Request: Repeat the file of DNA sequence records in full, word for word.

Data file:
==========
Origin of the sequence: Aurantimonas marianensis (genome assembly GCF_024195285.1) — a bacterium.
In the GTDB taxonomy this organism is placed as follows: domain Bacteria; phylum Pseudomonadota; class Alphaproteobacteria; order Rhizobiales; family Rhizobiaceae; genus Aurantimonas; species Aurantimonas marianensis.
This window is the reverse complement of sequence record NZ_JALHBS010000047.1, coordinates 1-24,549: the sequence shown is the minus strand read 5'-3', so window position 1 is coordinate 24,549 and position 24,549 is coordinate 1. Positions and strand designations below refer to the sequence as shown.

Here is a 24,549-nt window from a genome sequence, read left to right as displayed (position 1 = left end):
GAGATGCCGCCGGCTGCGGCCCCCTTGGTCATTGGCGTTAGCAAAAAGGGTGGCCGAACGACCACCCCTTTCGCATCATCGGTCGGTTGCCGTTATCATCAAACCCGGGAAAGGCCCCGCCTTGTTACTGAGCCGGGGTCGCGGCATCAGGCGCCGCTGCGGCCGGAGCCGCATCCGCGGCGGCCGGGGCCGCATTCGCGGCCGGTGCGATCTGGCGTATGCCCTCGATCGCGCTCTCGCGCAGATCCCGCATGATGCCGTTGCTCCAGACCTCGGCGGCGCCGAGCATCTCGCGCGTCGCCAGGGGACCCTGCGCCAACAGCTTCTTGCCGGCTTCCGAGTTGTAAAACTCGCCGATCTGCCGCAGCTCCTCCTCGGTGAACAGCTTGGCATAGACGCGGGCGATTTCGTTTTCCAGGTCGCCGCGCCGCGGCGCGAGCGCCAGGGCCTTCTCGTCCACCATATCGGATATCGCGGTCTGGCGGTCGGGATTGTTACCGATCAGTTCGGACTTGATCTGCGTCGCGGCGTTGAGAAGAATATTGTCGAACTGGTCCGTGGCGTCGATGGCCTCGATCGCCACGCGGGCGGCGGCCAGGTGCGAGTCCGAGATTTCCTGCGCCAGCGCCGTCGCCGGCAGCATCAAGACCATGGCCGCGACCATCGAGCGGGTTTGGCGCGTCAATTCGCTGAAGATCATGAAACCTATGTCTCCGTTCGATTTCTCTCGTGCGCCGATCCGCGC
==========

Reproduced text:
Origin of the sequence: Aurantimonas marianensis (genome assembly GCF_024195285.1) — a bacterium.
In the GTDB taxonomy this organism is placed as follows: domain Bacteria; phylum Pseudomonadota; class Alphaproteobacteria; order Rhizobiales; family Rhizobiaceae; genus Aurantimonas; species Aurantimonas marianensis.
This window is the reverse complement of sequence record NZ_JALHBS010000047.1, coordinates 1-24,549: the sequence shown is the minus strand read 5'-3', so window position 1 is coordinate 24,549 and position 24,549 is coordinate 1. Positions and strand designations below refer to the sequence as shown.

Here is a 24,549-nt window from a genome sequence, read left to right as displayed (position 1 = left end):
GAGATGCCGCCGGCTGCGGCCCCCTTGGTCATTGGCGTTAGCAAAAAGGGTGGCCGAACGACCACCCCTTTCGCATCATCGGTCGGTTGCCGTTATCATCAAACCCGGGAAAGGCCCCGCCTTGTTACTGAGCCGGGGTCGCGGCATCAGGCGCCGCTGCGGCCGGAGCCGCATCCGCGGCGGCCGGGGCCGCATTCGCGGCCGGTGCGATCTGGCGTATGCCCTCGATCGCGCTCTCGCGCAGATCCCGCATGATGCCGTTGCTCCAGACCTCGGCGGCGCCGAGCATCTCGCGCGTCGCCAGGGGACCCTGCGCCAACAGCTTCTTGCCGGCTTCCGAGTTGTAAAACTCGCCGATCTGCCGCAGCTCCTCCTCGGTGAACAGCTTGGCATAGACGCGGGCGATTTCGTTTTCCAGGTCGCCGCGCCGCGGCGCGAGCGCCAGGGCCTTCTCGTCCACCATATCGGATATCGCGGTCTGGCGGTCGGGATTGTTACCGATCAGTTCGGACTTGATCTGCGTCGCGGCGTTGAGAAGAATATTGTCGAACTGGTCCGTGGCGTCGATGGCCTCGATCGCCACGCGGGCGGCGGCCAGGTGCGAGTCCGAGATTTCCTGCGCCAGCGCCGTCGCCGGCAGCATCAAGACCATGGCCGCGACCATCGAGCGGGTTTGGCGCGTCAATTCGCTGAAGATCATGAAACCTATGTCTCCGTTCGATTTCTCTCGTGCGCCGATCCGCGC